Workers can find themselves trapped in jobs they hate, especially if they adopt lifestyles that rely on high pay, a phenomenon often referred to as ‘golden wives’ .
In addition, they can prevent young people from moving to professional careers that are more satisfying to them.
“Some may want to eventually go into teaching or work for a nonprofit. Previously, that meant they were going to make about $50,000 less; today, it’s about $100,000, and that may be enough to deter them.” Nguyen explains.
Sometimes. they can become a psychological burden as they can be intimidating.
“There are those who come from low-income backgrounds and think, ‘What did I do to earn so much more than my parents?’ It can cause impostor syndrome.”
On the other hand, experienced colleagues can feel bad, especially if they earn less money than a recent graduate, despite years of tenure with the company.
“It can create pay disparity issues, ” says Dooley.
Also, the companies themselves may not necessarily get what they pay for. While sky-high salaries can effectively “buy” a candidate’s willingness to regularly log unpaid overtime, it doesn’t necessarily guarantee a better work ethic.
“The risk is that employers assume staff will be highly motivated because of their high pay, when in fact their employees take it for granted,” says Tomas Chamorro, professor of business psychology at University College London.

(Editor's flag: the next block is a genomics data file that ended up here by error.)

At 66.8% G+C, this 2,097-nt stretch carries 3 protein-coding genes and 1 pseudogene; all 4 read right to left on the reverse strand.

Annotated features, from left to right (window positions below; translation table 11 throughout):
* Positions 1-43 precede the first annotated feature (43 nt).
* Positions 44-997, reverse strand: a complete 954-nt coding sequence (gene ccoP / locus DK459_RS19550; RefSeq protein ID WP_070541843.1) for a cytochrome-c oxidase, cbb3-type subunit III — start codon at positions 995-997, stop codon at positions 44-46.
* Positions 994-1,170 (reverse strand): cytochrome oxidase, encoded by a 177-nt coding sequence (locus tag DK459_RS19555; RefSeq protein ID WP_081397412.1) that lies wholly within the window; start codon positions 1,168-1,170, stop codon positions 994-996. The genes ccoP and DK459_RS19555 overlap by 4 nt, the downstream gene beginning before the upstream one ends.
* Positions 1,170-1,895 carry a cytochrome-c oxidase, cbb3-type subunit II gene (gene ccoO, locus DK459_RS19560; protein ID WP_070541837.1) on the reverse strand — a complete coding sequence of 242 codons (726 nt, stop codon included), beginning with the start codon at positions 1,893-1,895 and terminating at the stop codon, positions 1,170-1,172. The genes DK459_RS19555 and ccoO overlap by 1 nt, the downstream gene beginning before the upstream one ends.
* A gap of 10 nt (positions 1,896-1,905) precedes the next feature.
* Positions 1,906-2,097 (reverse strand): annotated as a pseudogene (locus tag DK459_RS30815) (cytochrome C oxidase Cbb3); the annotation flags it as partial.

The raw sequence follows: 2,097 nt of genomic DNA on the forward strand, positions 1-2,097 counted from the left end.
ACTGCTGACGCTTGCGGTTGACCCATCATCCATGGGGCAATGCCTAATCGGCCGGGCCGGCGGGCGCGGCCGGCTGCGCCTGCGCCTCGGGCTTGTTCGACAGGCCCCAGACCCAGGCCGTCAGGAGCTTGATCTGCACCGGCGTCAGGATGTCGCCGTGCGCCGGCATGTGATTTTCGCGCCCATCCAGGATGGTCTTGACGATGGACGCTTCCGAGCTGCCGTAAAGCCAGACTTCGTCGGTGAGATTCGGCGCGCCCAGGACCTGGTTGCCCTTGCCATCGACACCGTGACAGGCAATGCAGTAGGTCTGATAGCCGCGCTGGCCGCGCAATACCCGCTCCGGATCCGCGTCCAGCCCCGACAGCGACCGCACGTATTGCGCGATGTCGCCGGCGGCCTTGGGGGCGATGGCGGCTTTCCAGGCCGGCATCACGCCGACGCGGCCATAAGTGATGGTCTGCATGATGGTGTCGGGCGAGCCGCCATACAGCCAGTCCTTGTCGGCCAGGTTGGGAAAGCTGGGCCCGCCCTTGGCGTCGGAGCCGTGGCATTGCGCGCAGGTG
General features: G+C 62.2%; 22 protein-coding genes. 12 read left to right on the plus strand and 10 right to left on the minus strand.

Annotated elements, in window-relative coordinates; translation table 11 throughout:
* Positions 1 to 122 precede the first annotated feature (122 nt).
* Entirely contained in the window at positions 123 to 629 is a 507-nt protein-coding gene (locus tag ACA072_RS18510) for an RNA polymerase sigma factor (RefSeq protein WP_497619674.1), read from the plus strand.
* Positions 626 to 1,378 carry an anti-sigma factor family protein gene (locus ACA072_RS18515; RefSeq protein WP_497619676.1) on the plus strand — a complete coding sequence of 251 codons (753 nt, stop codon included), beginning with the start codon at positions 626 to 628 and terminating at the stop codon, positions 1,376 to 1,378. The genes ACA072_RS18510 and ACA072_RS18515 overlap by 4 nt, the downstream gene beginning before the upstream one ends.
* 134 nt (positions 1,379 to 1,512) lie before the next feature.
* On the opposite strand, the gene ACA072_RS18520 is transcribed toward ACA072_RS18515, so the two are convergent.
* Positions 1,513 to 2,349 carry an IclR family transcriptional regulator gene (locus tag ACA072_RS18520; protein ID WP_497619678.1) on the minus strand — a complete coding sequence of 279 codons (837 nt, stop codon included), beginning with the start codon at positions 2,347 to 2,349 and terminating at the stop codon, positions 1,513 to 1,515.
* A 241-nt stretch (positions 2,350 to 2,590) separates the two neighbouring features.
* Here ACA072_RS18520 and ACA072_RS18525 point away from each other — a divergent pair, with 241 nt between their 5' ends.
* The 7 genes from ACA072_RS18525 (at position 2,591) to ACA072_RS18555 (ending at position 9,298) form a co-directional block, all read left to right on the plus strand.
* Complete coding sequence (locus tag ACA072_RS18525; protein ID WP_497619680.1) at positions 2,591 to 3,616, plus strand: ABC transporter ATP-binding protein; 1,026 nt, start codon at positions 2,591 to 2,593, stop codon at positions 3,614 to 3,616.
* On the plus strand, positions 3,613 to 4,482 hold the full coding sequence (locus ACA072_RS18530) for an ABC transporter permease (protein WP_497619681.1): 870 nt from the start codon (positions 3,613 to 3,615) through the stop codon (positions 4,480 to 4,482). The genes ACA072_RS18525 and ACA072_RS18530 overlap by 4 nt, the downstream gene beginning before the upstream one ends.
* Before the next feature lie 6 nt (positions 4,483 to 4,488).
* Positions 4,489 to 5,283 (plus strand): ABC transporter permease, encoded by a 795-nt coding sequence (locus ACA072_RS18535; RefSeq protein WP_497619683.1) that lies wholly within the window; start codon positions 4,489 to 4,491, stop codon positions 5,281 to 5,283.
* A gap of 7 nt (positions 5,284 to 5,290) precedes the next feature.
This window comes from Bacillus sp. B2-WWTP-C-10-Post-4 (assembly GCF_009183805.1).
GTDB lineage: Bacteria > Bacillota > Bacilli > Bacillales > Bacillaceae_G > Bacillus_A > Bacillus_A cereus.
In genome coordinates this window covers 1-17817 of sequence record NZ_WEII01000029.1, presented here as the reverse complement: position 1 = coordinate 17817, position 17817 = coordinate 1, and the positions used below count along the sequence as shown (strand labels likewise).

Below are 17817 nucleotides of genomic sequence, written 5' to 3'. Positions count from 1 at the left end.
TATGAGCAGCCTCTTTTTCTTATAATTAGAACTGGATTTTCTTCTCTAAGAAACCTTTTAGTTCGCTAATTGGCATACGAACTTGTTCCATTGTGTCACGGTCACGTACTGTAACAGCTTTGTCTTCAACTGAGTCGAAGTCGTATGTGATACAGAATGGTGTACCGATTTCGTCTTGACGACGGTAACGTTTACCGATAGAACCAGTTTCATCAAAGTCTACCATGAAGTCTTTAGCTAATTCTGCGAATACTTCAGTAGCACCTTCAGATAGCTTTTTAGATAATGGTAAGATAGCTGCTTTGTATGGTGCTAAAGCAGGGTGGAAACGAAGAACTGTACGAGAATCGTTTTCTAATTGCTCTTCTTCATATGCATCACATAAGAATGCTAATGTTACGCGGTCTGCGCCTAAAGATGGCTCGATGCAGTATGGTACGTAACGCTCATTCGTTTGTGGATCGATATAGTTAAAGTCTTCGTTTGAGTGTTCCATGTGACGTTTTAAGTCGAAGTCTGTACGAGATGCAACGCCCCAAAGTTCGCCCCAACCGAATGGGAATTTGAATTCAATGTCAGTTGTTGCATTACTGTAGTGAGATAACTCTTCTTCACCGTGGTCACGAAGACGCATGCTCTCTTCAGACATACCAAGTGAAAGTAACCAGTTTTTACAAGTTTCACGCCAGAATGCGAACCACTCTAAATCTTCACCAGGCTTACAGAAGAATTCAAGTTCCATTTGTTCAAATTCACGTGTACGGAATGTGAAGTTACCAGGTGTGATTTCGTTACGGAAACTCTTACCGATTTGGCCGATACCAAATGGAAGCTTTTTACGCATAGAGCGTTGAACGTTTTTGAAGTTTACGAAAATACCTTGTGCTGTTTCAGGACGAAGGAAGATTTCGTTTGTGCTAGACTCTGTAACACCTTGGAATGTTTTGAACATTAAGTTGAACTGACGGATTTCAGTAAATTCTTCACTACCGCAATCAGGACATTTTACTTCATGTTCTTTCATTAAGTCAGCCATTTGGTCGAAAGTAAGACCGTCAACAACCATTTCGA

“High salaries can feel good when they get the job, but once they start, they usually want a lot more: the effects of a good salary are psychologically ‘used up’.”
If you can, take advantage
With the job market the way it is, six-figure starting salaries will likely remain the norm in certain high-paying industries. But there is unlikely to be much of a trickle-down effect to workers in less elite sectors.
Instead of raising wages across the board, the astronomical wages of an ultra-privileged subset of employees may deepen wage inequalities.
“What we are clearly seeing is an increase in inequality and the gap continues to grow,” says Bloom. “If you have a computer science degree, you can make $250,000 at 25, whereas if you leave school at 16, you could end up making $25,000, ten times less.”
The gap is likely to continue to grow , even if the labor market pulls back in terms of supply and demand.
Bloom explains that wages almost never go down.
A telling example is management consulting, says Nguyen, which has long withstood the rigors of the recession. “companies restructure wages, but they never get rid of the six figures.”
So, given their resistance to the ebb and flow of the market, six-figure graduate salaries are likely to not only become more entrenched, but rise even higher.
And if jobs become scarce due to labor market normalization, these pay packages will be increasingly out of reach for most people.
“Six-figure starting salaries are here to stay and if growth cools it will mean they will be even harder to come by,” says Bloom. “These are jobs that the privileged few who can do it should grab and not let go.”
You can read the original note on BBC Worklife (in English ) here .
- Alex Christian
- BBC Worklife